the "easter sunday massacre"
HORROR AND HAUNTINGS OF A HOLIDAY NIGHTMARE
Easter Sunday in 1975 was like any other in Hamilton, Ohio. Children hunted for eggs, mothers made last minute preparations for family dinners, and entire families were dressed in new clothes to attend morning church services. For the Ruppert family, the day started out happy. They worshipped together at an early service and then gathered at 635 Minor Avenue in Hamilton, a middle-class community about 30 miles from Cincinnati. But what happened that afternoon – March 30, 1975 – went down in history as the deadliest shooting to ever occur in a private home in American history – and it left a grim and troubling haunting behind.
James Urban Ruppert was born on March 29, 1934. His early life was sad and abusive. His mother, Charity, often called him a “mistake,” because she had wanted a daughter. His father, Leonard, was a violent man with a quick temper and little time or affection for his two sons. He died in 1947, when James was 12 and his brother, Leonard, Jr., was 14. He wasn’t missed.
Leonard, Jr. became the head of the family and, according to James, picked on him incessantly. James did poorly in school, had few friends, and was always smaller than his brother. As an adult, he was only five-foot-six-inches and weighed 135 pounds. At 16, James was so unhappy at home that he attempted suicide by hanging himself with a sheet. He failed and resigned himself to an unremarkable life.
As he got older, his resentment for his brother grew. James flunked out of college after two years, while Leonard earned a degree in electrical engineering and excelled in sports. To make matters worse, Leonard married one of the few girlfriends that James had ever had, with whom he had eight children. Leonard had a great job with General Electric, where James, at age 41, was unemployed and living with this mother. On top of it all, James owed money to his wife and brother, from whom he had borrowed large sums after losing what little he had in the stock market crash of 1973-1974. Charity was frustrated with his inability to keep a job and his constant drinking, and she threatened to evict him. The threat seems to have been what finally sent James over the edge.
On March 29 – James’ birthday – witnesses later reported seeing him shooting at cans with a .357 Magnum along the banks of the Great Miami River in Hamilton. He went out later that night and at the 19th Hole Cocktail Lounge, he talked with employee Wanda Bishop. She later recalled that James seemly deeply depressed and talked about his mother’s demands on him and her threatened eviction. He said that he “needed to solve the problem.” He left the bar at 11:00 PM that night and later returned. When asked if he had solved his problem, he replied, “No, not yet.” He stayed until the bar closed at 2:30 AM.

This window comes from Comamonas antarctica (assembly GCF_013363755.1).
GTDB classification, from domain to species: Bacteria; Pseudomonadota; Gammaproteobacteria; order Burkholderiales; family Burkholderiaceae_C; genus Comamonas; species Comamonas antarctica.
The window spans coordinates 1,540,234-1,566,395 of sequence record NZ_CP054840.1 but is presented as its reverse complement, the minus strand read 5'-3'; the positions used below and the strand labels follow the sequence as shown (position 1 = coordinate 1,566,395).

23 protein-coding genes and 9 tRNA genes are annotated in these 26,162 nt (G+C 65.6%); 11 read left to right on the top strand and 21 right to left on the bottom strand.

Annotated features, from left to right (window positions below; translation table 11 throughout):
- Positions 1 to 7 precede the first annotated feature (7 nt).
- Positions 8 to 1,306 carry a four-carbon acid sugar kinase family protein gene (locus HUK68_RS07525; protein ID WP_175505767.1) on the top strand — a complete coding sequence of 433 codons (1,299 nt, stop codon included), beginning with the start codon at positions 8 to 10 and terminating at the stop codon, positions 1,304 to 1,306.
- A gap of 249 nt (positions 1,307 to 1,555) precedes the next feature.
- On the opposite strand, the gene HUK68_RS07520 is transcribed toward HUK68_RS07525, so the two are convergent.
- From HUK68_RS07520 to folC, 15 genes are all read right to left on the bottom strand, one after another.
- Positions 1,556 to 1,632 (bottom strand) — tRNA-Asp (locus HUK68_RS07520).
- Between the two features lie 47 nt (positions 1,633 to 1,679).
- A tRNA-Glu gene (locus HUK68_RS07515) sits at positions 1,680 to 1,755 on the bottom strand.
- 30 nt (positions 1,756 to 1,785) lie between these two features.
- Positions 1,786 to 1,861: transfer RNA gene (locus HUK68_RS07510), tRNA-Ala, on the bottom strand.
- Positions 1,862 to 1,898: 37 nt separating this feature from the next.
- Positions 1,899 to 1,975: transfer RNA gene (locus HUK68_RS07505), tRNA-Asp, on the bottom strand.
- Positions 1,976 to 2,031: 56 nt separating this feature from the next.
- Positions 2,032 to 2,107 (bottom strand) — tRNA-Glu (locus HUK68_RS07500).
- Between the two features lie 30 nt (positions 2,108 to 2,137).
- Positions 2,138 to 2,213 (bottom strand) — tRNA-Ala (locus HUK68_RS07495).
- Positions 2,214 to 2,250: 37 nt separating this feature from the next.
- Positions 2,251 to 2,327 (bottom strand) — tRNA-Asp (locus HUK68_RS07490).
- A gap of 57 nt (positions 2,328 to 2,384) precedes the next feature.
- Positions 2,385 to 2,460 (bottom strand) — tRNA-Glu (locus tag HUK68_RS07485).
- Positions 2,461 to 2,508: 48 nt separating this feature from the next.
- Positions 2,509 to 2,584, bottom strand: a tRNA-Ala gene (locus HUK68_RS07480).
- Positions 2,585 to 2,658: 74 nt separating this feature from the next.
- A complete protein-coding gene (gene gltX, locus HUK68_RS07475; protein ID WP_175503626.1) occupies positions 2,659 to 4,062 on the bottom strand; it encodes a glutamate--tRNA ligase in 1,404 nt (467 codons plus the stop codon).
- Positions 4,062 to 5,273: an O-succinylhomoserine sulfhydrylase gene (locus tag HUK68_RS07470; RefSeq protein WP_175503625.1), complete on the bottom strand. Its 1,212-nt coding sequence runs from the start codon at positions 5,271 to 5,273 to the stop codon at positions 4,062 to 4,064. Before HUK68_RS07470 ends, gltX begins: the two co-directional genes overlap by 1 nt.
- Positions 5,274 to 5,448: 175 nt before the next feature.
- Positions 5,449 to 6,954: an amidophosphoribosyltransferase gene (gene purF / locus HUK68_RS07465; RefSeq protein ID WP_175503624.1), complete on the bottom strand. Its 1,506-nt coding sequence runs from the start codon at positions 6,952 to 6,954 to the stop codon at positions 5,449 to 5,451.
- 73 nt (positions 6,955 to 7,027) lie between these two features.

On Easter Sunday, Leonard and his wife, Alma, brought their eight children (ranging in age from 4 to 17) to see their grandmother at the house on Minor Avenue. James stayed upstairs, sleeping off his night of drinking, while the children enjoyed an Easter egg hunt in the front yard. Afterwards, they came inside and while Charity, Alma, and Leonard finished lunch preparations, the children played in the living room.
Around 4:00 PM, James woke up, loaded his .357 Magnum, two .22 caliber handguns, and a rifle, and went downstairs. He entered the kitchen, where he shot and killed Leonard, Alma, and Charity. His nephew, David, and his nieces, Teresa and Carol, were also in the kitchen. He killed them, too. James then rushed into the living room, where he killed his niece, Ann, and his four remaining nephews, Leonard III, Michael, Thomas, and John. He killed each of his victims by first taking a disabling shot and then finishing them off with a shot to the head or heart.